Difference between revisions of "Kathleen A. Flynn"

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Kathleen A. Flynn
Nationality USA
Occupation writer, journalist
Known for expert on the life and works of Jane Austen

Kathleen A. Flynn is an editor at The New York Times and author about a science fiction novel where time travelers are dispatched to befriend 19th century author Jane Austen.[1][2][3][4][5] In her private life Flynn is an expert on Austen, quoted by other publications, like USA Today.[6][7]

References

  1. Jocelyn McClurg (2017-07-17). "200 years after her death, Jane Austen is the beloved heroine of her own story". USA Today. Archived from the original on 2021-07-30. https://web.archive.org/web/20210730072558/https://www.usatoday.com/story/life/2017/07/17/200-years-after-her-death-jane-austen-beloved-heroine-her-own-story/480464001/. Retrieved 2021-09-18. "Look no further than authors like Sittenfeld, or Helen Fielding (Bridget Jones’s Diary) or Kathleen A. Flynn, whose clever 2017 debut novel The Jane Austen Project sends a time-traveling team (think a modern Lizzie and Mr. Darcy) back to 1815 England to meet Austen and perhaps change the course of literary history." 
  2. Sadie Trombetta (2018-11-28). "9 Jane Austen Retellings You Might Not Have Read Yet". Bustle magazine. Archived from the original on 2021-01-25. https://web.archive.org/web/20210125145638/https://www.bustle.com/p/9-jane-austen-retellings-you-might-not-have-read-yet-13205294. Retrieved 2021-09-18. "If you've always dreamed of reading a new Jane Austen novel, this book may be as close as you can get. In The Jane Austen Project, two people travel back in time to diagnose the author's fatal illness and steal her unfinished novel. In the year 1815, they struggle with societal expectations, imposed gender roles, and their growing feelings for one another." 
  3. Andrew Liptak (2017-05-01). "31 science fiction, fantasy, and horror books to read this May". The Verge magazine. Archived from the original on 2020-11-11. https://web.archive.org/web/20201111232702/https://www.theverge.com/2017/5/1/15476168/sci-fi-fantasy-horror-books-recommendations-may-2017. Retrieved 2021-09-18. 
  4. Tirzah Price (2020-03-09). "5 GREAT AUDIOBOOKS NARRATED BY SASKIA MAARLEVELD". Book riot. Archived from the original on 2021-04-10. https://web.archive.org/web/20210410131230/https://bookriot.com/saskia-maarleveld-audiobooks/. Retrieved 2021-09-18. "What is so impressive about this book is that it’s told in Rachel’s first person POV, with an American accent, but the vast majority of the dialogue is in varying British accents. The constant switching between accents is seamless and professional, and very helpful when it comes to figuring out who is speaking, what’s being said in dialogue, and what’s said in narration!"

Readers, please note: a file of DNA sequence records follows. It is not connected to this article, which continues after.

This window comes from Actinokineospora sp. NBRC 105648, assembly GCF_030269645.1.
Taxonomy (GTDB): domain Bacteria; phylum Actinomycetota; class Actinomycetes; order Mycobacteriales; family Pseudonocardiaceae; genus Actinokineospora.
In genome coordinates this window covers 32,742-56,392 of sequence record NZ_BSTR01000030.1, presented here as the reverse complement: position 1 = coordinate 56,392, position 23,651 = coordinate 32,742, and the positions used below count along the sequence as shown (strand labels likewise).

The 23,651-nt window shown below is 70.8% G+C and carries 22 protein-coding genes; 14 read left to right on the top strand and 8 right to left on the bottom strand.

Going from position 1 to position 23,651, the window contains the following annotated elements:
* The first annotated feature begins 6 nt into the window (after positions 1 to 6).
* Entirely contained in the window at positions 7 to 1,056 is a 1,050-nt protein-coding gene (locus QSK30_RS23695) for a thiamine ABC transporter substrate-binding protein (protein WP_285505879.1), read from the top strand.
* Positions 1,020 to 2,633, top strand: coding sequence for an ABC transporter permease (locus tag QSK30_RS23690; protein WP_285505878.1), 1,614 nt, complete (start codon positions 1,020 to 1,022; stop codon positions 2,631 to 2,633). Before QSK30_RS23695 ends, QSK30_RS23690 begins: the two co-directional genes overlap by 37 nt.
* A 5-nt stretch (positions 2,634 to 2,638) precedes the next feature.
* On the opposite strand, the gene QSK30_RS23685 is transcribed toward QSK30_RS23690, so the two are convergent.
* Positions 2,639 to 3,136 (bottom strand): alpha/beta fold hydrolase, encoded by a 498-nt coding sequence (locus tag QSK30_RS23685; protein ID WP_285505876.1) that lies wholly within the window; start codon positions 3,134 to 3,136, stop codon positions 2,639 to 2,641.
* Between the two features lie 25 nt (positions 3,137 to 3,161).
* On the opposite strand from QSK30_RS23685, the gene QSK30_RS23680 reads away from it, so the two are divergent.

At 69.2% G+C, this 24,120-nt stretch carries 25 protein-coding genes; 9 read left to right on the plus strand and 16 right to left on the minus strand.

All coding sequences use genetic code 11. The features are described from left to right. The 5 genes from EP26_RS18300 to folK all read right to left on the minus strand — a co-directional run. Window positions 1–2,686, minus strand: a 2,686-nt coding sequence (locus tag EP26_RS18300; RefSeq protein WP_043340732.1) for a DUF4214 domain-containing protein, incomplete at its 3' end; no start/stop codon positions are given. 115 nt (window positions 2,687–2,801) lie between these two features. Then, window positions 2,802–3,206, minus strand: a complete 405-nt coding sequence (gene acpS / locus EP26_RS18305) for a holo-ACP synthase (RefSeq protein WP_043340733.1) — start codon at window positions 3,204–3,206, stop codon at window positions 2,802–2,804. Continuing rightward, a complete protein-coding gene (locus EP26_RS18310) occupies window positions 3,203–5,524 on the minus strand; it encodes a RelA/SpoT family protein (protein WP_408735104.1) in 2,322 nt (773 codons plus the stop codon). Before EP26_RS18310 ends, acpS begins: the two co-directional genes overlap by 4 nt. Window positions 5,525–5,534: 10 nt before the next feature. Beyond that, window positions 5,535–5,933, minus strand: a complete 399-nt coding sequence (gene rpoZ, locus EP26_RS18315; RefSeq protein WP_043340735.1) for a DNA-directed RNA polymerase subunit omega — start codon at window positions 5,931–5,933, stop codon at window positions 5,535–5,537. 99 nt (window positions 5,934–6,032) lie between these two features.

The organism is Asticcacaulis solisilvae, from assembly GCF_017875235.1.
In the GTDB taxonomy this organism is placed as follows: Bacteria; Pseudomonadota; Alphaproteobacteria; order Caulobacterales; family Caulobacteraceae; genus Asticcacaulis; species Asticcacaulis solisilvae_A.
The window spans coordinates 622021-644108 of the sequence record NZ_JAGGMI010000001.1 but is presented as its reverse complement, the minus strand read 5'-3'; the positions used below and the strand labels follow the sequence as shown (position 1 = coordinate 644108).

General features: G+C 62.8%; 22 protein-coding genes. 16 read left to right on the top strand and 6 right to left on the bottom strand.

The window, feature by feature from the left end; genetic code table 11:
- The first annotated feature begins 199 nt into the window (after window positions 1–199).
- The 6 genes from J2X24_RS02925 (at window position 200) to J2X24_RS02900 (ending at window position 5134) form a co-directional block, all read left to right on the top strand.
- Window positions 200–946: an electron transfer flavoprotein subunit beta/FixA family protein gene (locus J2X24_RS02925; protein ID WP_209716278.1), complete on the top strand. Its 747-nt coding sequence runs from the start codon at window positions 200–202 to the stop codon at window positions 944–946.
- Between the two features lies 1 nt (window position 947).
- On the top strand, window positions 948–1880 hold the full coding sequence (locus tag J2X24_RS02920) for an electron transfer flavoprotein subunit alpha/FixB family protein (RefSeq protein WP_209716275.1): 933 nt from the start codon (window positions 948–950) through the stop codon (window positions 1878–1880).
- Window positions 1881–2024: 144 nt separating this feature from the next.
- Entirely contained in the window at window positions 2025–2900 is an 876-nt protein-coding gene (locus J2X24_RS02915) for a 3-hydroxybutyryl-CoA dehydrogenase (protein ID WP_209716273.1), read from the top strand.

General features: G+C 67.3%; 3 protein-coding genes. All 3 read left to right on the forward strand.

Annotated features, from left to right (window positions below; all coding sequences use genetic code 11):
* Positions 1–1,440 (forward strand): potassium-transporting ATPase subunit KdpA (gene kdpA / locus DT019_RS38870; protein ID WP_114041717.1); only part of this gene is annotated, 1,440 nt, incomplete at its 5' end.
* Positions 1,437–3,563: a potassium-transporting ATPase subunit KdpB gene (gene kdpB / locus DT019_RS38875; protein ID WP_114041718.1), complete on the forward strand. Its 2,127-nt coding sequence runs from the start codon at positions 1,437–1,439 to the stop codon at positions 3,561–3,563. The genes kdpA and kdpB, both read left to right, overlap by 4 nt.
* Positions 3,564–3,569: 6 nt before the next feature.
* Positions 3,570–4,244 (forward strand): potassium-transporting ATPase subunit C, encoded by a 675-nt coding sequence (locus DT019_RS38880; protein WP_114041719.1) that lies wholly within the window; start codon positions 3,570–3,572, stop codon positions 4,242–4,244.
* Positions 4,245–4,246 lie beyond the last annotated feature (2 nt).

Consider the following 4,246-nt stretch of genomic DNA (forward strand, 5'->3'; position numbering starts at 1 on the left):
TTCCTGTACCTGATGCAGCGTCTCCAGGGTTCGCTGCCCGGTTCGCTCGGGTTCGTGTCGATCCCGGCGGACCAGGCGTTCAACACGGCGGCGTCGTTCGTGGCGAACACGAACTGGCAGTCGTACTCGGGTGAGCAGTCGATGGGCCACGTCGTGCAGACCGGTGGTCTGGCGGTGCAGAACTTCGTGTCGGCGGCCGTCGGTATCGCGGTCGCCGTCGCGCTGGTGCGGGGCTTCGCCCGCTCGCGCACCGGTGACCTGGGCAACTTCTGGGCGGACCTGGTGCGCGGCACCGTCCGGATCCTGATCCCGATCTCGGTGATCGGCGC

5. Jasmin Lopez (2018-06-19). "Los Palabras que dice un hombre cuandro esta enamordo" (in Spanish). Soy Carmin. Archived from the original on 2021-10-15. https://web.archive.org/web/20211015023059/https://www.soycarmin.com/buenavida/como-saber-si-un-hombre-me-ama-palabras-hombre-enamorado--20180619-0004.html. Retrieved 2021-09-18. 
  6. Fran Wood (2020-06-29). "What Fran’s Reading: Natalie Jenner’s debut novel for Jane Austen fans, Steve Berry’s latest Cotton Malone adventure". Jersey's Best. https://www.jerseysbest.com/home/what-frans-reading-natalie-jenners-debut-novel-for-jane-austen-fans-steve-berrys-latest-cotton-malone-adventure/. Retrieved 2021-09-18. "The audio book is more than capably read by Richard Armitage, who provides a distinct voice and persona to each character, and the final CD culminates with a conversation between Jenner and Kathleen A. Flynn, author of 'The Jane Austen Project.'" 
  7. Jane Sullivan (2019-12-06). "Something about Mary: Latest Jane Austen spin-off joins long procession". Sydney Morning Herald. Archived from the original on 2019-12-20. https://web.archive.org/web/20191220113945/https://www.smh.com.au/culture/books/something-about-mary-latest-jane-austen-spin-off-joins-long-procession-20191128-p53f09.html. Retrieved 2021-09-18. "Some Austen updates get a little weird. Val McDermid has fun with teenage girls and vampires in her version of Northanger Abbey; Kathleen A. Flynn has her heroines travel back in time to meet the author in The Jane Austen Project; and romance meets the paranormal in Jennifer Kloester’s Jane Austen’s Ghost." 

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